Today in History, December 10, 1861:
Kentucky is accepted into the Confederacy by the Confederate government. However the act didn’t mean much.
When the war had begun, both sides very much wanted Kentucky, a well-positioned border state, contiguous with the Mississippi River, on their side.
However, it’s citizens were pretty evenly split in their allegiances between the North and the South, so they declared themselves neutral in the conflict.
President Lincoln very much wanted the state and it’s resources, but what he wanted even more was not to push them to the South, so he accepted their neutrality.
In September of 1861 the Confederacy, in the form of Gen. Leonidas K. Polk, violated that neutrality by ordering the occupation of Columbus and setting up a fort there.
Union Gen. U. S. Grant responded by occupying Paducah; Union assets had to be defended, and a strategic Confederate presence could not go unopposed.
The Kentucky assembly responded by issuing a proclamation ordering the Confederates out and the US flag to be flown over the capitol. Polk had chosen a side for them.
Soon a shadow government of Confederate sympathizers was formed, elected a governor, and applied for entry into the Confederacy, which was granted.
While Kentucky did have regiments on both sides of the conflict, the Confederate government of the state was impotent, soon having to leave the state, finishing the war by trailing the Army of the Tennessee around the South. Their elected governor was killed at Shiloh.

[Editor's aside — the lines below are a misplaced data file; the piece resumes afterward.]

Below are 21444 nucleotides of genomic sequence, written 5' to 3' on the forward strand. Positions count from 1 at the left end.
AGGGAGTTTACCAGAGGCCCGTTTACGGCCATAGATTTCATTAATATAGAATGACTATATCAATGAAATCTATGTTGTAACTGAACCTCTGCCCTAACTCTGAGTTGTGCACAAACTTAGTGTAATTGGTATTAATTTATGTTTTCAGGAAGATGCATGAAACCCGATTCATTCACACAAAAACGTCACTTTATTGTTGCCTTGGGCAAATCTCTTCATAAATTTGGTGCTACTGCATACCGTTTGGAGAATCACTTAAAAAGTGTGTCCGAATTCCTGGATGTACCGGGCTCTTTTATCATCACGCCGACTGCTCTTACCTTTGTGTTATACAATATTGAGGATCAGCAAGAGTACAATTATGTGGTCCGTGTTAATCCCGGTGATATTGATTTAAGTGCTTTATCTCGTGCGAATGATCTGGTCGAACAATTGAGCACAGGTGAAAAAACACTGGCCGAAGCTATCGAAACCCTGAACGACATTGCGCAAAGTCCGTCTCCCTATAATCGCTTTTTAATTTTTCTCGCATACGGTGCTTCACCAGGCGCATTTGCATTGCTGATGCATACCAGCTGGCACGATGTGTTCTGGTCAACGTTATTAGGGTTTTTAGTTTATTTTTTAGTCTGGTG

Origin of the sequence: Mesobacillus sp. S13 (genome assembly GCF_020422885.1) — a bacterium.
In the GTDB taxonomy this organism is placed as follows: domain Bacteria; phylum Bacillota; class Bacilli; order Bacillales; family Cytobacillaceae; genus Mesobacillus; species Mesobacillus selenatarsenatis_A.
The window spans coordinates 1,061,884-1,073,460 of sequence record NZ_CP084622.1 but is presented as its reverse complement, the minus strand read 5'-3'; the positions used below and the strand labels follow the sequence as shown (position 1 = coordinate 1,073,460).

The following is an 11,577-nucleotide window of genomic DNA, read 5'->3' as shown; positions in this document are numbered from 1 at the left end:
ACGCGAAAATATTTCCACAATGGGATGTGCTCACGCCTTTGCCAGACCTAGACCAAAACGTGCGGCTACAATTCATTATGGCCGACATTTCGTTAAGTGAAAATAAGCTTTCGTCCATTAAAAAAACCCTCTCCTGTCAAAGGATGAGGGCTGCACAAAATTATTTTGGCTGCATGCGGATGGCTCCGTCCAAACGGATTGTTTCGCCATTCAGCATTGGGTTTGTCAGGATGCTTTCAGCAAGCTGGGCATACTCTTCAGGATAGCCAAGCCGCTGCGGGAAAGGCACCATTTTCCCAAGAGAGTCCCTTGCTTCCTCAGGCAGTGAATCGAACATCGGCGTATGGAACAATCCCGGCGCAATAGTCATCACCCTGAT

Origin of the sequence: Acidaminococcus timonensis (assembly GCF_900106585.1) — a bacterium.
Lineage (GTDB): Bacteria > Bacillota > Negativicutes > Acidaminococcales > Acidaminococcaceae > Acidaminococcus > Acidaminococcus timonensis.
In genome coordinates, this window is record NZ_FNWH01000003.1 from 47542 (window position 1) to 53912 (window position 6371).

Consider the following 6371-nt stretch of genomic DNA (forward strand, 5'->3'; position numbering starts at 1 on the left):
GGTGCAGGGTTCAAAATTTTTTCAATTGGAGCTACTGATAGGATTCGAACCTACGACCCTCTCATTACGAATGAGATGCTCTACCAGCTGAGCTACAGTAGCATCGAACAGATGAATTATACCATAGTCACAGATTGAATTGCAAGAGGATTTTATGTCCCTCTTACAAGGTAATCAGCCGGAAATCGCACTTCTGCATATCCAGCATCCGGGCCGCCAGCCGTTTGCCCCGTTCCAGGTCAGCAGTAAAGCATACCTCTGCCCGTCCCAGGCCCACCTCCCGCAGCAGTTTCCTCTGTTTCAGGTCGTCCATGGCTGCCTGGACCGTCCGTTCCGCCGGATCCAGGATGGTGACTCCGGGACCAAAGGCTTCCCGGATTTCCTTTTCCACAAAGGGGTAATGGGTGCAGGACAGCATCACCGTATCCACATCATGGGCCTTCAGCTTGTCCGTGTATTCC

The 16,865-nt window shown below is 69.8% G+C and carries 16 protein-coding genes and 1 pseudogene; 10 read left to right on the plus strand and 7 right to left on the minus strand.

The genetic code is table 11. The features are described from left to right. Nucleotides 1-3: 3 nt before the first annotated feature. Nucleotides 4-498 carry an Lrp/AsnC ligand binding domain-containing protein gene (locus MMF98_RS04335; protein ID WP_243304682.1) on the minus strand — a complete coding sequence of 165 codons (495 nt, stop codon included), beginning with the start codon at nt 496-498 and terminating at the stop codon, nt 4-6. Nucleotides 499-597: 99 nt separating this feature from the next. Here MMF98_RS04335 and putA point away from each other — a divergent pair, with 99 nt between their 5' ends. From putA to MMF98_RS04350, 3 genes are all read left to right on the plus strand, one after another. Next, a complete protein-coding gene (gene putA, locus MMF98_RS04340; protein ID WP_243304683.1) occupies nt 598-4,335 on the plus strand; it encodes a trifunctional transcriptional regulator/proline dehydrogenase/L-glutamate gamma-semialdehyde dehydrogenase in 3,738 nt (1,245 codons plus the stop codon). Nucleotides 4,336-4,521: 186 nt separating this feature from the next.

Today in History, December 8, 1941:
As the Japanese continued their invasion of the Philippines, Malaysia, Hong Kong and other Allied interests in the Pacific, President Franklin Roosevelt gives his famous “Day of Infamy” speech asking Congress to declare that a state of war had existed since the bombs began to fall on Pearl Harbor the day before.
Today in History, December 6, 1904:
The Roosevelt Corollary to the Monroe Doctrine. The Monroe Doctrine had been established to tell European powers to stay out…no Emperialism in the Western Hemisphere. When it was declared, the US didn’t really have the forces to back it up. But, conveniently the Royal Navy agreed and enforced it for their former adversaries.
In 1904 President Roosevelt made an addition to the Doctrine. There had been recent incidents in which European powers threatened actions against South American nations that they felt owed them money. In his annual message to the Congress, TR stated that, should any developing nations in the Western Hemisphere require intervention due to unrest or an inability to handle their financial affairs, it would be the US that would intervene, not foreign nations. This time TR had the Navy to back it up.
Many criticize Roosevelt’s assumption of police powers in the Americas as expansionist, and with the events surrounding the building of the Panama Canal, there is likely some validity to that view. However the primary objective was to ensure that foreign powers knew the US would not tolerate their use of military force in our backyard. And it kept the big kids from taking advantage of the still developing countries in the Western Hemisphere.
Today in History, November 24, 1863:
When a pious minister told President Lincoln he “hoped the Lord is on our side,” the president responded,
“I am not at all concerned about that…. But it is my constant anxiety and prayer that I and this nation should be on the Lord’s side.”
Today in History, November 16, 1907:
President Theodore Roosevelt signs the statehood proclamation creating the nation’s 46th state from the Oklahoma Territory and Indian Territory.